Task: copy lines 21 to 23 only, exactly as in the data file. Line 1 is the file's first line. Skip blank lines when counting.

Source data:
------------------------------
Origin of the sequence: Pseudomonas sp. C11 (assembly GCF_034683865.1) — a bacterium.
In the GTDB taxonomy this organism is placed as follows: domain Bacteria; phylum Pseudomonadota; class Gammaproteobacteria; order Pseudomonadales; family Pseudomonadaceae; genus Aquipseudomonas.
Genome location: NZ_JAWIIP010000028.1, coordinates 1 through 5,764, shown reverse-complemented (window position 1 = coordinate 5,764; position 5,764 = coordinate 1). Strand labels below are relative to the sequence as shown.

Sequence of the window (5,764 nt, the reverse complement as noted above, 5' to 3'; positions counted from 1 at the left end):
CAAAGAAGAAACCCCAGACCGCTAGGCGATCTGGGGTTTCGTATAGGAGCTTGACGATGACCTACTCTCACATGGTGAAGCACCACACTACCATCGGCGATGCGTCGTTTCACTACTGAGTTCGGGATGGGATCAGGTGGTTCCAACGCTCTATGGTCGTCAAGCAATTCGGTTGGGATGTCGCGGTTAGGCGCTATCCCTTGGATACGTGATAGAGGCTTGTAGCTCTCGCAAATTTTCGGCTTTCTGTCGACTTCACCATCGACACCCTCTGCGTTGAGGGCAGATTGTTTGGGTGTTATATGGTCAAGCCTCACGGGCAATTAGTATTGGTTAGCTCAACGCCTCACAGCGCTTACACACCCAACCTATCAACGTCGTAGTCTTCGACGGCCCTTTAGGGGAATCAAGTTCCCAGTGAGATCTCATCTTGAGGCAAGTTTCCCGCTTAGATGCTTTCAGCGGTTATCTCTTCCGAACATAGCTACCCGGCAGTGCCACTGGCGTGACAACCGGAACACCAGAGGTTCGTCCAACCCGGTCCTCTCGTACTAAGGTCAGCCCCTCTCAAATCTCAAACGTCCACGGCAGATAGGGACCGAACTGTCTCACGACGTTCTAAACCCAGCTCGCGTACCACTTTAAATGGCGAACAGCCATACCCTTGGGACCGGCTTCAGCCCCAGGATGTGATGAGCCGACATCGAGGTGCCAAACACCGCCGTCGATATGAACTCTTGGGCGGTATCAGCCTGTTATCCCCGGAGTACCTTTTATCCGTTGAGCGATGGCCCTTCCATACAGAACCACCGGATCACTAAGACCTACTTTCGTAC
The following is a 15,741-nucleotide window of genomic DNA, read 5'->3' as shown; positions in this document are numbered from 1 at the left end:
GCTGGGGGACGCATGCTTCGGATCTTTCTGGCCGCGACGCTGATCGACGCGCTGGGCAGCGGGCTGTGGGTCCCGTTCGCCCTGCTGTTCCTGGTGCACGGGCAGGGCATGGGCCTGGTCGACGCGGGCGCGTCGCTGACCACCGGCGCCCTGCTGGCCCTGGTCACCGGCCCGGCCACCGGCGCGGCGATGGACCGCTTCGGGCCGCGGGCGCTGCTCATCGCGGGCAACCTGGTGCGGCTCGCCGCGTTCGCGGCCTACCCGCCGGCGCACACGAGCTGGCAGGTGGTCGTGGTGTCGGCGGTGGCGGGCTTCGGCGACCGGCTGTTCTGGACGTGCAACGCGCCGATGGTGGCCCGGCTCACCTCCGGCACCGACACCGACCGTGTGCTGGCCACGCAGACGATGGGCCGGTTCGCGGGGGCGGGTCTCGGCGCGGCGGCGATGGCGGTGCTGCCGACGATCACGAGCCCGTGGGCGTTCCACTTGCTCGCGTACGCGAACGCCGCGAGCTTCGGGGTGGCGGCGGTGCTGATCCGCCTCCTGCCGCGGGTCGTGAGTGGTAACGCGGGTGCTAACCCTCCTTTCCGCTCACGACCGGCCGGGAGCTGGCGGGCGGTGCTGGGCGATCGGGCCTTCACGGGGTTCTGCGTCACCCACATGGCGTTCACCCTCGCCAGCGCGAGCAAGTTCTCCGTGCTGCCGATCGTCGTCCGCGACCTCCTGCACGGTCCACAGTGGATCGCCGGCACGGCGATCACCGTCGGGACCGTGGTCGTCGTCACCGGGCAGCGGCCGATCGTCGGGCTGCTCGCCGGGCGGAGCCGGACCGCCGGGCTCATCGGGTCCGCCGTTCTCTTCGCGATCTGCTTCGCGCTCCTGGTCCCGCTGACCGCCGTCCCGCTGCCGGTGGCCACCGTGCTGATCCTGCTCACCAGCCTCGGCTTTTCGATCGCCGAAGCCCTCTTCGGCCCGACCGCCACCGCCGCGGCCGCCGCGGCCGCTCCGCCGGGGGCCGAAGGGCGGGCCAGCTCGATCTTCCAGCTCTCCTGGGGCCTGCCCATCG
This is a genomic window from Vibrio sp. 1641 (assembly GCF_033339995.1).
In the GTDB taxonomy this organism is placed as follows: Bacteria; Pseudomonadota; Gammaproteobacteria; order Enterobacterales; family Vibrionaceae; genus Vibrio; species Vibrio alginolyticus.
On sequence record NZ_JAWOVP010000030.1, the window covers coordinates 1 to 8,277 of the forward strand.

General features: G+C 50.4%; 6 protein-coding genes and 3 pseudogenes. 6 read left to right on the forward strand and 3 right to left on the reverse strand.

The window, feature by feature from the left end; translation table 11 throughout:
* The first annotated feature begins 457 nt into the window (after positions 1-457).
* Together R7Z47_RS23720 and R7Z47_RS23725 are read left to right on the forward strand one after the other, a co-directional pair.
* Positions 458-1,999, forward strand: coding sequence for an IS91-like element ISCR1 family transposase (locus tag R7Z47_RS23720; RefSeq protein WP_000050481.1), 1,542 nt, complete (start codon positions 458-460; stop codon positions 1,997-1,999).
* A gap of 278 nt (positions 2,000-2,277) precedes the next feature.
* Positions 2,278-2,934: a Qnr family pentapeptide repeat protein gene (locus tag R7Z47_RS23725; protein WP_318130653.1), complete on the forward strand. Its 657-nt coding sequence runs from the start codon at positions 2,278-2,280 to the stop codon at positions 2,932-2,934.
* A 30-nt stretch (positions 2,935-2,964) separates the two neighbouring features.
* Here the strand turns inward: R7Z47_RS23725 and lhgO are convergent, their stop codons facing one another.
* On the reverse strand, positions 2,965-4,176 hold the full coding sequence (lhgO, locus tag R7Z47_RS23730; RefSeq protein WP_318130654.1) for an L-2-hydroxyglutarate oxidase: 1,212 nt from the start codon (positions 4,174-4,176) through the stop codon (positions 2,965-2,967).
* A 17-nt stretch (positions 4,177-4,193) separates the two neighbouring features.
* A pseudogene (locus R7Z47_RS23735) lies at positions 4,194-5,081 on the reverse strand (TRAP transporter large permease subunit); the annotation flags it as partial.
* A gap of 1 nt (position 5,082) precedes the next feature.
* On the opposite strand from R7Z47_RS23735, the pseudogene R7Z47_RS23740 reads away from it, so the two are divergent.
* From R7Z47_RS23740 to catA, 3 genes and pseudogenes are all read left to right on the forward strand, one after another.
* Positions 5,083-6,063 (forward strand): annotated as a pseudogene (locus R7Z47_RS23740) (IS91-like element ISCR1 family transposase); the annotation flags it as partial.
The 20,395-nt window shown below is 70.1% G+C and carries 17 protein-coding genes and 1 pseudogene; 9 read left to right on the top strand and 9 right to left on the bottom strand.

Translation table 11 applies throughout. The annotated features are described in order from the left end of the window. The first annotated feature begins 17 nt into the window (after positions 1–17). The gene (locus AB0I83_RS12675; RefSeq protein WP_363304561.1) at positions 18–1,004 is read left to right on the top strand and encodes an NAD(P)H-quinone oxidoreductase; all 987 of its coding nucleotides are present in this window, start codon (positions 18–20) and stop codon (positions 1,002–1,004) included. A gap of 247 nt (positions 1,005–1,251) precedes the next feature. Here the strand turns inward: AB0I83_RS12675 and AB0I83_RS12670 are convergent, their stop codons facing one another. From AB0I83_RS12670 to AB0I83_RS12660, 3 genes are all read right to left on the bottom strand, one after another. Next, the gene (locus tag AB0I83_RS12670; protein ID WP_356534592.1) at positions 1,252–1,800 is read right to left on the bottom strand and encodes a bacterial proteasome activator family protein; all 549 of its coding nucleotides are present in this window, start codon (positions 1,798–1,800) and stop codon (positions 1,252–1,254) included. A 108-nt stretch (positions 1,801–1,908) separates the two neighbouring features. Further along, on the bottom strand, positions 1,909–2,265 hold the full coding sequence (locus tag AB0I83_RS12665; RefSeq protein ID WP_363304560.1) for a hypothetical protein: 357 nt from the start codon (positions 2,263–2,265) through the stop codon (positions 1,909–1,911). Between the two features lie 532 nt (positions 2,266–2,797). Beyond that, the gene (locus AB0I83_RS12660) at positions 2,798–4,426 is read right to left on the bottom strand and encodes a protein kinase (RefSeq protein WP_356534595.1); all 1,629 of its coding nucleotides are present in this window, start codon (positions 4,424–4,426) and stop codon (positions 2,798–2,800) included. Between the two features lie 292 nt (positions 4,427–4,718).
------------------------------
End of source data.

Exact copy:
* A 17-nt stretch (positions 4,177-4,193) separates the two neighbouring features.
* A pseudogene (locus R7Z47_RS23735) lies at positions 4,194-5,081 on the reverse strand (TRAP transporter large permease subunit); the annotation flags it as partial.
* A gap of 1 nt (position 5,082) precedes the next feature.